Since late May, pictures of Hezbollah militants standing amid the ruins of al-Qusayr, the former Syrian rebel stronghold, have offered dramatic evidence of the extent to which foreign Shia fighters are shifting the course of the Syrian war. To many observers, the Lebanese militia’s entry into the conflict has shown definitively that it has been a sectarian war from the outset. According to this view, Syria’s Alawite sect, to which the Assad clan and its security forces belong, is “quasi Shiite,” a fact which accounts for the government’s alliances to Iran and Hezbollah; while Syrian rebel forces are overwhelmingly dominated by the country’s aggrieved Sunni majority, now backed by the Sunni governments of Saudi Arabia, Qatar, and Turkey, along with various foreign Sunni jihadis.
But Bashar al-Assad is head of an ostensibly secular Baathist regime and many Shia think that Alawites are heretics. Why exactly is Hezbollah getting involved, and is this conflict really rooted in religion? The answer to both these questions may lie in a suburb of Damascus called Sayyida Zainab, the site of an important Shia shrine and since the 1970s a haven for foreign Shia activists and migrants in Syria. Today, Hezbollah forces, along with Iraqi Shia fighters, defend the suburb. Though the story of Sayyida Zainab is little known in the West, it may help explain why what began as a peaceful uprising against secular authoritarian rule in 2011 has increasingly become a war between Shia and Sunni that has engulfed much of the surrounding region.
Sayyida Zainab—located some six miles to the southeast of central Damascus—is named after the daughter of the first Shia Imam, Ali Ibn Abi Talib. While Zainab is allegedly buried there (Sunnis believe she is buried in the large Sayyida Zainab mosque in Cairo), the site is less important in the Shia tradition than the shrines in Iraq and Iran. In fact Sayyida Zainab only became a site of mass pilgrimage in the 1980s and 1990s, when a large shrine was built around the tomb with Iranian support.
By the time I did fieldwork there in 2008, however, the suburb of around 150,000 people had become a meeting ground for Shia from around the world. During the summer months, the foreign Shia population would reach tens of thousands, with up to one million pilgrims visiting Sayyida Zainab every year. There were clerics and students from the Gulf, Lebanon, Iraq, Iran, Afghanistan, Africa, and South-East Asia, among other places. Publishers of cultural and religious magazines from Iraq and the Arabian Peninsula were having late-night discussions in the bookshops opposite the shrine. Young religious students were sitting in the Hawza Zainabiyya, a large center for Shia religious study there, or in one of the other smaller religious schools reading and discussing with their mentors. Iranian pilgrims could pay with Iranian currency, their thousand-tuman notes with the iconic picture of Khomeini bundled in the hands of the street vendors.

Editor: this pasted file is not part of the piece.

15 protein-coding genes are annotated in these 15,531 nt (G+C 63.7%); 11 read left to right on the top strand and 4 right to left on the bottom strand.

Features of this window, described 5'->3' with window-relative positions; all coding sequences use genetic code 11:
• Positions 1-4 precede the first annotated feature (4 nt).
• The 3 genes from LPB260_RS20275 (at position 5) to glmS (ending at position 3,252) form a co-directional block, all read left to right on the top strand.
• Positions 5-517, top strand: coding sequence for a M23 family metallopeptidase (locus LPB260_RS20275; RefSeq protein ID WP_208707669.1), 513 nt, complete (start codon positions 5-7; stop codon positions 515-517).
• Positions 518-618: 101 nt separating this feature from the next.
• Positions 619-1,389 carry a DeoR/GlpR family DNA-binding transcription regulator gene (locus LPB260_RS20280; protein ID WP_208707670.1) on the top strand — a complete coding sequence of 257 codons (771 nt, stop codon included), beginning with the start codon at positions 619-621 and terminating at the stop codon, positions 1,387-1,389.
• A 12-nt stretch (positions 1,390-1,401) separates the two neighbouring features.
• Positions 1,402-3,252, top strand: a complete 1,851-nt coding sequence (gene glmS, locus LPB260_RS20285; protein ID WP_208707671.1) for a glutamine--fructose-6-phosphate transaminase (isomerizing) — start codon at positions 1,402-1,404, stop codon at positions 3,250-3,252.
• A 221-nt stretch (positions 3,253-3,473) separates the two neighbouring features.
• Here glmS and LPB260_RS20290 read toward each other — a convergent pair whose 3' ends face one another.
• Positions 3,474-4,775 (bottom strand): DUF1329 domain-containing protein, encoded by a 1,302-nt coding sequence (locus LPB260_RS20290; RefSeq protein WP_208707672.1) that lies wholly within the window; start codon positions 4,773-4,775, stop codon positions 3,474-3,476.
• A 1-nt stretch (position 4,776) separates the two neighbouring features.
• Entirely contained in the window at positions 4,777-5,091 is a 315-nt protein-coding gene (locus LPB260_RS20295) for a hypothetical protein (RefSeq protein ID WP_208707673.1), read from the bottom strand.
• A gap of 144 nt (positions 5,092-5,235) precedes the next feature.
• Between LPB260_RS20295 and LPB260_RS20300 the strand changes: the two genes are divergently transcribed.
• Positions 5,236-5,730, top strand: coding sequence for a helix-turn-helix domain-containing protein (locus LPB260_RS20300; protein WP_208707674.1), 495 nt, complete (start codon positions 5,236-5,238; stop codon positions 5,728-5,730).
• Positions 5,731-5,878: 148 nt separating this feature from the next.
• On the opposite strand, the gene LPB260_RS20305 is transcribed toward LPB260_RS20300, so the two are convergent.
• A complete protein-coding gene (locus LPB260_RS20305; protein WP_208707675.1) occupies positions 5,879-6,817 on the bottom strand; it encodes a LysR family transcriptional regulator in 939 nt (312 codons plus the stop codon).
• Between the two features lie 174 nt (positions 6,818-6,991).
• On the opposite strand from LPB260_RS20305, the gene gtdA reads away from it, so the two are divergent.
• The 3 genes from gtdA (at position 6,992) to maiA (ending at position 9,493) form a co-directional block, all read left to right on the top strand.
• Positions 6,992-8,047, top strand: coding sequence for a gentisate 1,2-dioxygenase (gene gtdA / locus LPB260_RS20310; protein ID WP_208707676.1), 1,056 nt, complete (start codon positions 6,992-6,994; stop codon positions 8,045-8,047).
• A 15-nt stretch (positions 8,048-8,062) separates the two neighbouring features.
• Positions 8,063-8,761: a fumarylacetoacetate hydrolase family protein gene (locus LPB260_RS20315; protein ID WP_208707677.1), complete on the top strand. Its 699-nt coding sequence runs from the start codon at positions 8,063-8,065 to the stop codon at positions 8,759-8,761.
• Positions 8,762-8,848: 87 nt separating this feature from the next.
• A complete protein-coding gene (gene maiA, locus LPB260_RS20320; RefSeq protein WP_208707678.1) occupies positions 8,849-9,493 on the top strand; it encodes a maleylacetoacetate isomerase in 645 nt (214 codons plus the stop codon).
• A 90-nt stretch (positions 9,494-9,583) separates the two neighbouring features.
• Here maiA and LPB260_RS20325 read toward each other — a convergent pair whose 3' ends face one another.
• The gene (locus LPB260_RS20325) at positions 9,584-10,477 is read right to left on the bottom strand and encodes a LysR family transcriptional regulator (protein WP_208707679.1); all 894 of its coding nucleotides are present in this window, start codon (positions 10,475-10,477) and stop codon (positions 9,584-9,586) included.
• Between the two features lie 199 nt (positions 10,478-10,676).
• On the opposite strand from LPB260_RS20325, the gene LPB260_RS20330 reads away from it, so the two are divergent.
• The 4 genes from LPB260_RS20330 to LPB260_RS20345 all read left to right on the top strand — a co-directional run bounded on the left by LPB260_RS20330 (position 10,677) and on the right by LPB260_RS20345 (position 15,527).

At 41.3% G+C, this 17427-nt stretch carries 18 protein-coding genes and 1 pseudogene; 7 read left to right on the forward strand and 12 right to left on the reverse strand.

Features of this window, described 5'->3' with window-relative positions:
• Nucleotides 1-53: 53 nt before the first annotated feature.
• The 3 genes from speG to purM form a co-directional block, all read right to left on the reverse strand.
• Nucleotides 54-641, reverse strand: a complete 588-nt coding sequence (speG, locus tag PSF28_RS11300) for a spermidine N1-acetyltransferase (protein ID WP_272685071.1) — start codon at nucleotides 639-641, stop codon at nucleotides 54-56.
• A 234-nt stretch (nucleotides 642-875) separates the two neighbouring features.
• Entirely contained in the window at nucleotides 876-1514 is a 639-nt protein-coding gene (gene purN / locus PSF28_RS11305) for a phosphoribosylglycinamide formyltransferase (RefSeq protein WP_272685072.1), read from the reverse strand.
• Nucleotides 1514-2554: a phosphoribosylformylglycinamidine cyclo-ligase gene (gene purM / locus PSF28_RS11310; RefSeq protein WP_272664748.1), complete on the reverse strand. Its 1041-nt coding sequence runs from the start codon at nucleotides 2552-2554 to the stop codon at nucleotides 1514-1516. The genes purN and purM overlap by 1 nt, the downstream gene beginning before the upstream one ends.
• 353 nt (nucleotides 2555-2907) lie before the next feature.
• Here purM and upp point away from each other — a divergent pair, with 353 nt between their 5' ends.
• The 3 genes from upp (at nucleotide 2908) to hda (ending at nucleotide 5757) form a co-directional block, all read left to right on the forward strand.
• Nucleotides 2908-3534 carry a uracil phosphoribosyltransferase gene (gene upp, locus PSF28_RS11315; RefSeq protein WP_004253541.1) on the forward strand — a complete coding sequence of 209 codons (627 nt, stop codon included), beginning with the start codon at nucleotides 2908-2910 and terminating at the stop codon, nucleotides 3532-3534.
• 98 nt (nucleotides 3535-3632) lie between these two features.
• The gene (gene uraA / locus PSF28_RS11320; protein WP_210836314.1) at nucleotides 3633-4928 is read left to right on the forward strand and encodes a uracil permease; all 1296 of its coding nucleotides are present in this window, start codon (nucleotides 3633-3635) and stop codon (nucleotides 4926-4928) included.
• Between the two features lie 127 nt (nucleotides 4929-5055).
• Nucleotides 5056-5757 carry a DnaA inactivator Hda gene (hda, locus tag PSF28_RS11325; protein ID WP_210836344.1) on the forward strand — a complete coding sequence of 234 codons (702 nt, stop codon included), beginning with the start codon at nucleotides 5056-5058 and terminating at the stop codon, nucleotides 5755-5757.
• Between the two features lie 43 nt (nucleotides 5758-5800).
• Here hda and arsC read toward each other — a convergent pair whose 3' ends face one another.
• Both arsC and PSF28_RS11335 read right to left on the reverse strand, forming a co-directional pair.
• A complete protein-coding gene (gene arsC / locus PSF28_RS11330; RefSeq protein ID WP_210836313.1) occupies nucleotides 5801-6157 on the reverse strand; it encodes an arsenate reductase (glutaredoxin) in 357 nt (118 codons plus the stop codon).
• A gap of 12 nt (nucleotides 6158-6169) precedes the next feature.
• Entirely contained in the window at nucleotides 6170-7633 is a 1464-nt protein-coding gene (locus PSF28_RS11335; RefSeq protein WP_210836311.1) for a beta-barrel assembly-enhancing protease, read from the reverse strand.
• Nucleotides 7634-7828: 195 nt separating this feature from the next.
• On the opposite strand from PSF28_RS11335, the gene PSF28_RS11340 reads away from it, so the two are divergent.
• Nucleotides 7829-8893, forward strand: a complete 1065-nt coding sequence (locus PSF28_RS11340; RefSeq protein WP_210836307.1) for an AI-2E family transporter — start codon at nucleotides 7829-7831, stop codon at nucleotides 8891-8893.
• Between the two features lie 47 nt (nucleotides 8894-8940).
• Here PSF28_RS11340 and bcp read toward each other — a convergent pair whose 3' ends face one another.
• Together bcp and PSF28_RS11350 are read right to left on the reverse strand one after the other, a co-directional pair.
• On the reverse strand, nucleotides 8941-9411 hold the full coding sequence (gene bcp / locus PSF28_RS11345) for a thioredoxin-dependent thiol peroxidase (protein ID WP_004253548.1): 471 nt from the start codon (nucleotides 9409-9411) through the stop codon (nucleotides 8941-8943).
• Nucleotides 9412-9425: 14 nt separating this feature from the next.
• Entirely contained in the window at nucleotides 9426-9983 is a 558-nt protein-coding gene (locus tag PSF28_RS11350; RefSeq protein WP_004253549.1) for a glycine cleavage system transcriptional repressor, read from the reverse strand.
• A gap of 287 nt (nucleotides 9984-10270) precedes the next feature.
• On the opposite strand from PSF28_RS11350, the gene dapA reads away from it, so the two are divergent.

It was a world apart from the coffee houses and government buildings of central Damascus, where the old rhetoric of secular Arab nationalism still dominated, and at the time, I found it difficult to fathom the government’s reasons for allowing a suburb full of foreign religious students and clerics to flourish. Most Syrians I met had never been to Sayyida Zainab, and whenever I told people I was going there, they advised me not to go, complaining about the Iranians and Iraqis living there and arguing that it didn’t belong to the Syria they knew. Only after the Syrian uprising began in 2011 did it become clear to me that Sayyida Zainab was a crucial part of the alliance with Iran and Arab Shia militias that has until now allowed the Assad regime to keep the upper hand in the civil war.